Bullying, sexism, aggression and rudeness are commonplace among the medical profession, doctors say.
In two separate developments, two GPs and the doctors’ regulator have spoken out about their concerns.
GPs Dr Zoe Norris and Dr Katie Bramall-Stainer described how women doctors had been belittled and sexually harassed at British Medical Association events.
Meanwhile, the General Medical Council said it had found evidence of rudeness and bullying by senior NHS doctors.
Dr Dame Clare Marx, who chairs the GMC, said she was “enormously worried” by the problem, which was undermining the profession and even risking patient care.
It comes after a number of high-profile cases in the NHS.
An independent review is being held into NHS Highland after senior clinicians raised concerns over a “long-standing bullying culture”.
Meanwhile, an investigation by the Care Quality Commission has warned feuding surgeons at the cardiac unit at St George’s Hospital in London worked in a culture of hostility, tribalism and mistrust.
Complex heart operations were moved out of the unit last year after a leaked document revealed a “toxic” row had contributed to an above average death rate.
What are the accusations about the BMA?
The female GPs have written for the website GPonline, saying “sexism” and “misogynistic behaviour” is rife in the “dark dinosaur-infested depths of GP politics”.
Dr Bramall-Stainer said she had been called a “naughty girl” by one member of the BMA as she took to the stage at a recent union conference.
Along with her colleague, Dr Norris, she went on to list some of the accusations they had heard from others, describing this as a #MeToo moment for the union.
The #MeToo campaign encourages those who have experienced sexual harassment to share their stories on social media.
The examples listed by Dr Bramall-Stainer and Dr Norris include:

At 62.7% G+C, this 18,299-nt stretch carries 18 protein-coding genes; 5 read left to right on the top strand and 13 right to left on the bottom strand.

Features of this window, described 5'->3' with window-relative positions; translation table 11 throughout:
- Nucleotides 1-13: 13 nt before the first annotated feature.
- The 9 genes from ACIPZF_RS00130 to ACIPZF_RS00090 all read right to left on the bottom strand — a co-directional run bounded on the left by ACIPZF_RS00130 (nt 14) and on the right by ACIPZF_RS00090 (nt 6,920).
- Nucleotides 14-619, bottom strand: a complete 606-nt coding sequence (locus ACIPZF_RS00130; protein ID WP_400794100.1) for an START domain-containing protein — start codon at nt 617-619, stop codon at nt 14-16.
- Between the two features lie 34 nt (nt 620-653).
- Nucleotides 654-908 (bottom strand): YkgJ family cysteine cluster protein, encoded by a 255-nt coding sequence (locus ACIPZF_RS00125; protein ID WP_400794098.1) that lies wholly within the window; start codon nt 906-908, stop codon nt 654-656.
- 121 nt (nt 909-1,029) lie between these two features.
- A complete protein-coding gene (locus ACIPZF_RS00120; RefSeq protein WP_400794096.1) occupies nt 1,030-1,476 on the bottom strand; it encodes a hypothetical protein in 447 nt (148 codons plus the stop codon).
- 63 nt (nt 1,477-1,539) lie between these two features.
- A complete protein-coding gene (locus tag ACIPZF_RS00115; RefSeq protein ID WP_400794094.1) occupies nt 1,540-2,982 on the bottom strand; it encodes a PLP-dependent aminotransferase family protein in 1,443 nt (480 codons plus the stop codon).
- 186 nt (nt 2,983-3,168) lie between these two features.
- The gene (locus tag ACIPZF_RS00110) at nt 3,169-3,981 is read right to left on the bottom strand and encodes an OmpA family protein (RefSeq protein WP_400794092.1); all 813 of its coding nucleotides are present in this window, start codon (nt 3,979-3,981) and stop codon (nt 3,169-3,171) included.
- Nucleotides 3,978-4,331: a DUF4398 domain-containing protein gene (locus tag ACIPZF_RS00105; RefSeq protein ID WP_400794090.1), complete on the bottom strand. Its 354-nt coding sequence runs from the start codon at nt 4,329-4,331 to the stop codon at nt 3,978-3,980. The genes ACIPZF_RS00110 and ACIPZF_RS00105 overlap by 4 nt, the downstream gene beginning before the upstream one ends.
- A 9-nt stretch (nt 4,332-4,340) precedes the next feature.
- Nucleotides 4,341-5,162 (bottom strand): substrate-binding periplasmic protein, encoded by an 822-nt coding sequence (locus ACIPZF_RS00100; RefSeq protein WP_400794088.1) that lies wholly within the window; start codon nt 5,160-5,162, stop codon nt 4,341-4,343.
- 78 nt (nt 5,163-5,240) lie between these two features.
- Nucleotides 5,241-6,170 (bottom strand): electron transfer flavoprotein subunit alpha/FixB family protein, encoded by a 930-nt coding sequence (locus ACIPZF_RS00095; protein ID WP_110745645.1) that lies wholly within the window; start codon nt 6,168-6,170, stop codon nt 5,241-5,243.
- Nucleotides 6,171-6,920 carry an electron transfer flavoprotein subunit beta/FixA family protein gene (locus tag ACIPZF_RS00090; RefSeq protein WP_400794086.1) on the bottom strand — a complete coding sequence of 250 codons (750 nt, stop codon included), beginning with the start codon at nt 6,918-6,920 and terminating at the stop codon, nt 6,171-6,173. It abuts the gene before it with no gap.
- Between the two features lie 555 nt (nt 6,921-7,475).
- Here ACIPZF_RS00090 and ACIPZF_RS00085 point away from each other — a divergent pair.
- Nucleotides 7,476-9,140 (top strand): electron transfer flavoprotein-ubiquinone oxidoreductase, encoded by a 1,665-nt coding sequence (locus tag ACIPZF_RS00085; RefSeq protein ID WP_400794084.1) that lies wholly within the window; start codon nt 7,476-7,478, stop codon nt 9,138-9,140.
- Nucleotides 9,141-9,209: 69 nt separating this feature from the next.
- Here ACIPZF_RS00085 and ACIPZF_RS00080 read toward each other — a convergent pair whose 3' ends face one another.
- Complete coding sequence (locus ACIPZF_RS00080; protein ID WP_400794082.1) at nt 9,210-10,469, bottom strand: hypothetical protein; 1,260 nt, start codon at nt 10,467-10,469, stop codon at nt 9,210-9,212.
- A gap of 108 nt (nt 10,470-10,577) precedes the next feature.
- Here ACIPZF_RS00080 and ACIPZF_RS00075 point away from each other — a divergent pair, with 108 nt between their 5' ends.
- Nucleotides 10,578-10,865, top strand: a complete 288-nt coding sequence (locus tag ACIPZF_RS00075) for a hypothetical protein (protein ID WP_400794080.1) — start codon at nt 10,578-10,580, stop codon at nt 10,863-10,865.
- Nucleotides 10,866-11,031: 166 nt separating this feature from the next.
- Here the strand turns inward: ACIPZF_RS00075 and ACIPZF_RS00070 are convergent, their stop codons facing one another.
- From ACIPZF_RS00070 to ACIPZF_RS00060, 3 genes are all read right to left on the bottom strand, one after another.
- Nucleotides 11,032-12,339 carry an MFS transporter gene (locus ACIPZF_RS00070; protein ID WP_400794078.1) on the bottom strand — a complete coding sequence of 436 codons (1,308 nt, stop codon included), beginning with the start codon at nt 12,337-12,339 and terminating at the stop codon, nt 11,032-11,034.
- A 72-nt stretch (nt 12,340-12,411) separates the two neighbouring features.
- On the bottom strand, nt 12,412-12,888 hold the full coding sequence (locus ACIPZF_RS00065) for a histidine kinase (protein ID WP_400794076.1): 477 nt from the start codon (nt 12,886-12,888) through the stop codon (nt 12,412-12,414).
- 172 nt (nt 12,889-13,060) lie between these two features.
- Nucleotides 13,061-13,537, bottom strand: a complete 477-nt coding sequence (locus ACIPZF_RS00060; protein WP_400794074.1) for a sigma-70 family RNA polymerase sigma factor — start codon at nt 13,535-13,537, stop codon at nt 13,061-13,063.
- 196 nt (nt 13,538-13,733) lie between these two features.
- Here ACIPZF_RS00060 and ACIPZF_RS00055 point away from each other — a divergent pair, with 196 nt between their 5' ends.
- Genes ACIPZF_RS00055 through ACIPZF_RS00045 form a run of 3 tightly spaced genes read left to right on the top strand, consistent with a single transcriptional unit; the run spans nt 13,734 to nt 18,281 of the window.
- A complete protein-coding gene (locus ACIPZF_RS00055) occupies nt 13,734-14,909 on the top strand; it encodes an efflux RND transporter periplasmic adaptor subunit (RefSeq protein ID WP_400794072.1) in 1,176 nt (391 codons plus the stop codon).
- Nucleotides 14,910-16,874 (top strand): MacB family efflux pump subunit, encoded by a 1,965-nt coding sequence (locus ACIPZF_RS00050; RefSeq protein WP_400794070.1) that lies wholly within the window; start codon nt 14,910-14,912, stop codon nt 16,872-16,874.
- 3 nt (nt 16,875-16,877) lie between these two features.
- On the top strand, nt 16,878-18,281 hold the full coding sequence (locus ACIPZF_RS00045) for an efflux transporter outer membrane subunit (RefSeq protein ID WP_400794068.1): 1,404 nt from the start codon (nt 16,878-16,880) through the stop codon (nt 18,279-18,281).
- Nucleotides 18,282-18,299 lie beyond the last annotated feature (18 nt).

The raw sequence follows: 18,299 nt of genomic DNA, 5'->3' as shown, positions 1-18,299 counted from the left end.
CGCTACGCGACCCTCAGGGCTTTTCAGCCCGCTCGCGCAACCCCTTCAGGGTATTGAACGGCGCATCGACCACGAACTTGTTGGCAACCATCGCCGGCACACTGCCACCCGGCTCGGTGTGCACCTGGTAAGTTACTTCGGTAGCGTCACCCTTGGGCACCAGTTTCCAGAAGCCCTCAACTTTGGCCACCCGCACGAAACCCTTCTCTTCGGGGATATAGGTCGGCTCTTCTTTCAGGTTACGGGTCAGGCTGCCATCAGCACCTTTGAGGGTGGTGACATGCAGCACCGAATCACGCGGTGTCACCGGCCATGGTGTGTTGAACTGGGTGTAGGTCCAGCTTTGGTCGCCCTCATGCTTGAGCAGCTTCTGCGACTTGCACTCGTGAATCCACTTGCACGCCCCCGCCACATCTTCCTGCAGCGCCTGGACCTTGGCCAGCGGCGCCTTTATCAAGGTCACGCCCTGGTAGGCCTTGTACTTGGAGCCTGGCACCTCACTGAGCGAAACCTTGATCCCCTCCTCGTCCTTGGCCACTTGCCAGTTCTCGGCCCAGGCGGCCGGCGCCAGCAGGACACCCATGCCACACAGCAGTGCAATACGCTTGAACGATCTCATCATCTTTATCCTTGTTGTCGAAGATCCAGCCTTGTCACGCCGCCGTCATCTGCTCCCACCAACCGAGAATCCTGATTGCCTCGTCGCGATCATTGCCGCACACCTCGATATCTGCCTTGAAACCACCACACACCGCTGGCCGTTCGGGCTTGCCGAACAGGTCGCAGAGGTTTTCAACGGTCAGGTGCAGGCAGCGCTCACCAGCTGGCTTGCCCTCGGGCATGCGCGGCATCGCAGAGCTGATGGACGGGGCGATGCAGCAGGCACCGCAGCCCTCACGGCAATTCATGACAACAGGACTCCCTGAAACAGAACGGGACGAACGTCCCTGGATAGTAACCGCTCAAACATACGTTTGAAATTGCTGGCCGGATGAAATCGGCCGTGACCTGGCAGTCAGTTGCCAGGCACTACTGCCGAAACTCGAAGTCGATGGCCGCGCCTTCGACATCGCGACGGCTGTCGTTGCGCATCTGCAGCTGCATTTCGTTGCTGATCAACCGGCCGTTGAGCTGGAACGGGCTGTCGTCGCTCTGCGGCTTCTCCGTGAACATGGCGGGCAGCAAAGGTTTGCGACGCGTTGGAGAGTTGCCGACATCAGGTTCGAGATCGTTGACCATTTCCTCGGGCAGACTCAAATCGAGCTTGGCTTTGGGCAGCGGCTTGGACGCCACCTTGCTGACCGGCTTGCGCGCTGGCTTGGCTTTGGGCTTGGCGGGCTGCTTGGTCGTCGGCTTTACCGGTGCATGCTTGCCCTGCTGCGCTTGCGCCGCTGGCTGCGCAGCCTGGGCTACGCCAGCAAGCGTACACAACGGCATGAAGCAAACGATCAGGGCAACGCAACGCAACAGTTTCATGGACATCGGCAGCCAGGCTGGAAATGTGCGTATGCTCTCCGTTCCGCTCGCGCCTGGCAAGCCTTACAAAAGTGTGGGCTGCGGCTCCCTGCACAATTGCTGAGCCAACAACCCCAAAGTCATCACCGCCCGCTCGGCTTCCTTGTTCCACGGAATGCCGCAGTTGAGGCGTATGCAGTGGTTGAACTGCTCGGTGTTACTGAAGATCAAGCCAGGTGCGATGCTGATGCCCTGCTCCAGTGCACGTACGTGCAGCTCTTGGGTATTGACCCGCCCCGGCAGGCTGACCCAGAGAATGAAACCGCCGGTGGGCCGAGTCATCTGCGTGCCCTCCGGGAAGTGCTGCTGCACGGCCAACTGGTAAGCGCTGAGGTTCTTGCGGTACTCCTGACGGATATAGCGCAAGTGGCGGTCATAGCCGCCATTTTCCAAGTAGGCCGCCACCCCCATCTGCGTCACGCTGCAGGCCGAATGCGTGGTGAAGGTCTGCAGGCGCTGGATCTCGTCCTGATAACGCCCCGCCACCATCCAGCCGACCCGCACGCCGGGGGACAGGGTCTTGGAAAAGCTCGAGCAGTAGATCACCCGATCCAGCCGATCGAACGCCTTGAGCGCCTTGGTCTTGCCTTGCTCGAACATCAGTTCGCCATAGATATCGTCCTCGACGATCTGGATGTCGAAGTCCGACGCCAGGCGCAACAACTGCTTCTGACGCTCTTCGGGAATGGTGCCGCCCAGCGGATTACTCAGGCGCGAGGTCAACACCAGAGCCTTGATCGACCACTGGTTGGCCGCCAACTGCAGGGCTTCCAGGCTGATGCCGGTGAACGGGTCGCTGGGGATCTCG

- two senior union members “braying loudly their guesstimated bra size of a key committee member”
- a GP being explicitly sexually propositioned after presenting a keynote speech
- female doctors having their thighs squeezed and bottoms patted
The GPs also described an “incessant nudge-nudge, wink-wink more suitably placed within a 1970s Monty Python sketch”.
And they said this culture deterred women from becoming prominent members of the union.
BMA leader Dr Chaand Nagpaul said: “I am appalled to hear of the treatment my colleagues describe.
“I’m sorry and I offer my heartfelt apologies.
“Abusive behaviour has no place in the BMA and I recognise the courage that it takes to come forward with such allegations and so I thank them for that.”
There would be an independent investigation into the allegations, he added.
What about the GMC investigation?
The doctors’ regulator has been investigating workplace cultures across the NHS – not at the BMA.
Concerns about more general poor behaviour were raised in workshops the GMC held and further evidence was provided by a poll of doctors.
The survey of 1,000 doctors showed four in 10 knew of colleagues whose standards had dropped below what was expected.
Dame Clare said most remained professional and “wonderful role models” but a “good proportion” needed to change their behaviour.
And that could range from not being polite or open with colleagues to the other extreme of bullying, undermining and being “rude and aggressive”.
She said junior doctors were often the victims along with the wider health team.
And at the “sharp end” this could have “real patient safety” consequences.
One junior A&E doctor who wished to remain anonymous told the BBC she had been shouted at in front of patients and staff by senior doctors on a number of occasion, leaving her in tears.
She said it often felt that senior doctors were talking about the juniors behind their backs and had left her confidence in shreds at times.
“It feels very spiteful”, she added.
The GMC is now rolling out a training programme to raise awareness about the problem and encourage better behaviour.
Sir Robert Francis, who led the investigation into the Stafford Hospital scandal, said: “Bullying and undermining stops everyone talking to each other.
“It makes people afraid so that they don’t share confidences and concerns – and that’s really dangerous for patients because unsafe practices are allowed to carry on.
“We all need to role model the behaviours we can be proud of – but there needs to be training in how to have difficult conversations with each other.”